What would a "tremendous increase in server capacity" at Google look like? That was one potential response to the implementation of Google Instant, the company's new search technology, which requires Google's back-end to generate 5 to 7 times the volume of search results pages.
Instead of buying a gazillion more servers, Google's engineering team hunkered down with the other teams involved in the Instant launch and developed workarounds. Google Distinguished Engineer Ben Gomez explains in Google Instant, Behind The Scenes:
"When we came to the infrastructure team and said, 'we’re going to be serving five to seven times as many results pages for each query performed in Google Instant,' first they threw a fit, then they figured out how to get us there," Gomes writes. " We did increase our back-end capacity, but we also pursued a variety of strategies to efficiently address the incredible demand from Google Instant."
Gomes highlighted three strategies:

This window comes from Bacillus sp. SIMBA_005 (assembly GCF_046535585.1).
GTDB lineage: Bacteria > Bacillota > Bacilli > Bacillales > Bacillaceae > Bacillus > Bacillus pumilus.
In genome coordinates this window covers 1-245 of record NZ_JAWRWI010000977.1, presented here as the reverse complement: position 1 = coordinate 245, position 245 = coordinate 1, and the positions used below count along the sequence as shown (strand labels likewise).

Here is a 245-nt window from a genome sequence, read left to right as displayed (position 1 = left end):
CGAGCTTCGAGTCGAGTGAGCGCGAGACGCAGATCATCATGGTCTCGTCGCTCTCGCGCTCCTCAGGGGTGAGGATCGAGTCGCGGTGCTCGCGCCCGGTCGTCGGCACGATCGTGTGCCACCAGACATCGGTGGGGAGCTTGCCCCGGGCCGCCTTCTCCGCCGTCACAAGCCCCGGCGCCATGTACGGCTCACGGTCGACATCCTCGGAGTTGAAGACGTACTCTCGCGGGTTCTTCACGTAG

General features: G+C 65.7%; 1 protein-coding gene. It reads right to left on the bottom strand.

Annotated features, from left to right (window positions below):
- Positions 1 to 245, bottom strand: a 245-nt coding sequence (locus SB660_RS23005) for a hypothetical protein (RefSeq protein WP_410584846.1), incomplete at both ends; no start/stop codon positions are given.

- Deploying new caches to handle high request rates while keeping results fresh as Google continuously crawls and re-indexes the web.
- Introducing user-state data into Google's back-ends to track results pages already shown to a given user, so results are not repeated.
Gomes highlighted the recent collaboration within Google to smooth the launch. But Google engineers have been working on some of these techniques for some time, as noted in a tweetby Google web performance optimization guru Steve Souders, who pointed to a presentation by colleagues Kyle Scholz and Yaron Friedman a the O'Reilly Velocity conference in June 2009.